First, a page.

» Sale of Probate Property

Selling Property in a Probate Case

One of the many duties of an executor or administrator of an estate is the management of the deceased person's property. Sometimes, that management involves the sale of property. How, exactly, does one go about selling property in probate that belongs to a decedent's estate?

First things first: unless you are the executor or administrator (also known as the personal representative of the estate), you don't sell or transfer any of the property of the estate. You could find yourself in legal trouble if you do. If you are the personal representative, the procedure for selling property depends partly on the circumstances and partly on the type of property.

Does the Will Give Authority to Sell Property?

If the deceased person's will authorizes the personal representative to sell real or personal property, the personal representative need not seek court approval prior to the sale. Ohio probate law, specifically Read More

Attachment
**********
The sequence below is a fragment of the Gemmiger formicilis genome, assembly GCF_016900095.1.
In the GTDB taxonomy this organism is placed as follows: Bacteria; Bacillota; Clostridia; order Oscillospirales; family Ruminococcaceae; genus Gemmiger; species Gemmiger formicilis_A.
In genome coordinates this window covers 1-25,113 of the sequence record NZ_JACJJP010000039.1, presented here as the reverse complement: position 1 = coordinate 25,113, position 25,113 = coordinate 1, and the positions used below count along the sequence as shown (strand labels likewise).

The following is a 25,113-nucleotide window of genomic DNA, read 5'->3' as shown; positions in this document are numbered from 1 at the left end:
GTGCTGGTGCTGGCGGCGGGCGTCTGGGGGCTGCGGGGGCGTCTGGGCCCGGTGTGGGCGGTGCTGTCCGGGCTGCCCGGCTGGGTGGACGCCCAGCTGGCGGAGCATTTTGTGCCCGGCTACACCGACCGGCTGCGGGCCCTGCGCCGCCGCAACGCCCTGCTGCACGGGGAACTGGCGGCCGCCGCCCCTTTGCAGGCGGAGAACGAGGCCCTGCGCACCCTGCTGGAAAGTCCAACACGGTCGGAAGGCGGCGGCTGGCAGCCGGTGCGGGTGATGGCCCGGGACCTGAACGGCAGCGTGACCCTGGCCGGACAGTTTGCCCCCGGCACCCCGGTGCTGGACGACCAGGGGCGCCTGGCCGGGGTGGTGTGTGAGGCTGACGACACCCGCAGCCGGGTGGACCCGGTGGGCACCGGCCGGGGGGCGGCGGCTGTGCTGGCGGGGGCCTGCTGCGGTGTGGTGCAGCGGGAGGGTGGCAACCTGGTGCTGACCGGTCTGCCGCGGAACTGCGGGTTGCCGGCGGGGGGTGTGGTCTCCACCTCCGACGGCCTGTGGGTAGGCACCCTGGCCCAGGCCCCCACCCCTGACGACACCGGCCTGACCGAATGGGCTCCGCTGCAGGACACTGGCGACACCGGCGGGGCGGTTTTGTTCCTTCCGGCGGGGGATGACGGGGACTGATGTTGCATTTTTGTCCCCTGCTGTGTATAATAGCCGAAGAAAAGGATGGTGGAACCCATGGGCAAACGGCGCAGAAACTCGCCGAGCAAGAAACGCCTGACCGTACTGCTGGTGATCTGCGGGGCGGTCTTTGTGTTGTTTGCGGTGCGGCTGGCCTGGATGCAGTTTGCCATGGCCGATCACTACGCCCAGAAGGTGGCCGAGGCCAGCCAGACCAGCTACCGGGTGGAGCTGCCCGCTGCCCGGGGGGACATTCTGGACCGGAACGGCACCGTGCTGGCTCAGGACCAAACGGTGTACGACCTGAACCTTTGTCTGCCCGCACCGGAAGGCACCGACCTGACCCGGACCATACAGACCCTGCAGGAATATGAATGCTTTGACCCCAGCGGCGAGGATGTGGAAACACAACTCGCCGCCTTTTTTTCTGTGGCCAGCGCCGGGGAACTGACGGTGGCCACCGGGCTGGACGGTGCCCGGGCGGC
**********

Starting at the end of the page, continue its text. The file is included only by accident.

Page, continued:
Estate Sales and Probate in Ohio

One of the duties of an executor (also called an administrator) of an Ohio probate estate is to manage the deceased's personal property. Depending on the circumstances, this may call for liquidating or selling some property. This often takes place via an estate sale.

While estate sales may be held for other reasons besides the death of a property owner, such as a move, they are a common way of disposing of personal property when someone has passed away. What restrictions are there on executors with respect to conducting an estate sale in Ohio?

Ohio Law Regarding Estate Sales

An executor must get permission to conduct an estate sale. If the probate court is satisfied that conducting a sale would be in the best interests of the estate, it will authorize the executor to carry out a sale. The estate sale may happen at any point in the probate process, and may be private or open to the public.

So far, so good. But an executor can't put just any estate property up for sale. If there is property that has been specifically bequeathed to someone, that property may not be sold (unless estate debts are such tha… Read More